Tyne: I was totally glamorized by their life and their work. We were watching them work a lot as little kids, on the stage and then in the television studios. From about 8 or so, I was completely certain and quite boringly focused. I couldn’t wait to get out of their house and to the Antrim Playhouse.
Tim: I never thought it was all that glamorous. The actors in my life were drinking and carrying on and smoking and telling stories, and I wanted fucking dinner. That said, I loved being in a theater, and I loved the conceit of it all. Tyne was much braver than I am, and it took me a while to understand whether or not I had the personality to be an actor professionally. My dad was working all the time when I was growing up, and I loved watching him work. Tyne was not working all the time, and then she started, and then she had huge success and made me proud and happy. But again, I didn’t see the glamour of it. I saw Tyne busting her ass, slaving away —
Tyne: And a lot of complaining. I promised probably 8 or 900 times never to shed a tear over this work, and I have to anyway. But it was a family business, and there’s the luck factor we haven’t talked about.
Tim: One of the things that I got is that the theater, for our parents, was our temple. You were not to desecrate it. What I didn’t get — oddly, because my dad and Tyne were professionals — is, I got to New York and I didn’t really know that you needed a head shot and a résumé. All this talk about Shakespeare and Shaw and Gibson, and you’re telling me I need a fucking head shot?
Tyne: You didn’t do the fan mail with Dad?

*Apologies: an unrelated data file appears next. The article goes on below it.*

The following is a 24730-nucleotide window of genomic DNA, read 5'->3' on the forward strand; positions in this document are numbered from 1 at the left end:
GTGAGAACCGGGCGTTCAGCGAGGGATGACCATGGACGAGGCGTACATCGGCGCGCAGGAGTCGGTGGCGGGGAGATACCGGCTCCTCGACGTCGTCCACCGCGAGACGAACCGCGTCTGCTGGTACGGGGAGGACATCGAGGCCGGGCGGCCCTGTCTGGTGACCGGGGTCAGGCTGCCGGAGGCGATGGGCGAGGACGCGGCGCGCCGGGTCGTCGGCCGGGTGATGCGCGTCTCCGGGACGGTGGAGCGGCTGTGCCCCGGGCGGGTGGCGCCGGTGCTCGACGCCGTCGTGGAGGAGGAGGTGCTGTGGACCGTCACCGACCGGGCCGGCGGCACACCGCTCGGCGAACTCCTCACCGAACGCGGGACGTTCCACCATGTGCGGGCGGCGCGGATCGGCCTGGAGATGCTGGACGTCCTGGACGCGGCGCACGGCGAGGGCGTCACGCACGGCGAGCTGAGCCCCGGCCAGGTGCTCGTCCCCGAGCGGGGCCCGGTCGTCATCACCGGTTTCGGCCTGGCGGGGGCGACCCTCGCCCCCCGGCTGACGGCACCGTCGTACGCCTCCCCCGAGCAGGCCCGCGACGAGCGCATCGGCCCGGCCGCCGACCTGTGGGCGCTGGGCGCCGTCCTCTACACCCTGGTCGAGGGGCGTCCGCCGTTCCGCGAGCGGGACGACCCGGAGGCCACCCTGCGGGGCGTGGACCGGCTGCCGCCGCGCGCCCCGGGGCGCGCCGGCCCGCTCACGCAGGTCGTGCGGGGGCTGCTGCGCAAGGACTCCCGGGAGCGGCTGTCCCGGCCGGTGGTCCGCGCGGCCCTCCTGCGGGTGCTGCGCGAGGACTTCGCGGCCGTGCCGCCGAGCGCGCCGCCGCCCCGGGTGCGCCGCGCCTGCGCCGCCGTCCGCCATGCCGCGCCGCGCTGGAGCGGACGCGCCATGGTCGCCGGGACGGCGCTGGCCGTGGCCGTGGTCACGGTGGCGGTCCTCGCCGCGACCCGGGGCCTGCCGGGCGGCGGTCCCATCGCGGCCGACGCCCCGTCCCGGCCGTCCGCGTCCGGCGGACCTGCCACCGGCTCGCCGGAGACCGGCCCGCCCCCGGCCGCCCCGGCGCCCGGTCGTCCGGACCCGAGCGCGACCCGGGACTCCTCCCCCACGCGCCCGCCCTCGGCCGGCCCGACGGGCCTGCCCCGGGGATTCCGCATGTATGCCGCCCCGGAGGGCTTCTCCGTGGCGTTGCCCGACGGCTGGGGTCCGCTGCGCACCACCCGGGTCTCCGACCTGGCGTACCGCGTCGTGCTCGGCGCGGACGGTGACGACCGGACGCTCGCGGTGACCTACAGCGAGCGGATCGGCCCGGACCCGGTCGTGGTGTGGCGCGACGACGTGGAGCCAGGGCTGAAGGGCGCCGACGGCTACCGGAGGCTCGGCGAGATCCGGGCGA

Tim: He was gone when I was 8. I couldn’t do that — I could barely read.
This is the first play you’ve done together, apart from Jean Kerr’s Jenny Kissed Me in 1963. Though I’ve read you say that doesn’t count.
Tim: Certainly not for me because it was a gimmick. They wrote me in, I ran onstage, I said, “Hi, Father” — because my father played a priest — and then I ran away and I said, “Good-bye, Father.” I never made the curtain call because I was throwing rocks in the river with my pal, who was the son of some other actor.
Tyne: Glynnis was a walk-on, and the idea was that my dad and mother would do a run for the summer at Bucks County, and I would play [Jenny] the ingenue. Then, minutes before we started, my dad’s agent said, “Tyne’s not ready.” Her client would actually play Jenny, and I would play Rosalee, the girl with the fat legs who’s in two scenes.
Tim: But you had such great legs.
Tyne: I wore symmetricals [thick stockings] to make my legs big, and then in the second appearance, you could show your actual legs. For some reason, Jean Kerr thought that you actually gained and lost weight in your legs.
Photo: Victoria Stevens for Vulture
Tyne, you are filming Murphy Brown right now. How are you coordinating the jobs?
Tyne: At this stage of the game, they have figured it out, so that we can maximize time for both. It’s kind of crazy, but I wasn’t ready to relinquish this play for the other things. They kept saying, “CBS just wants to know that they’re first.” I had to say, “Well, they’re not. Theresa Rebeck is first, and if you guys can figure it out, that’s great.” To be in that position feels very satisfying, after 70. Timmy’s just a kid, so he’ll find out about the power.
Tim, you’re shooting Madam Secretary now, too.
Tim: Everything else has fallen away. All I can do is concentrate on this play and on what I have to do for Madam Secretary. I can’t think about my laundry —
Tyne: — And feeding yourself.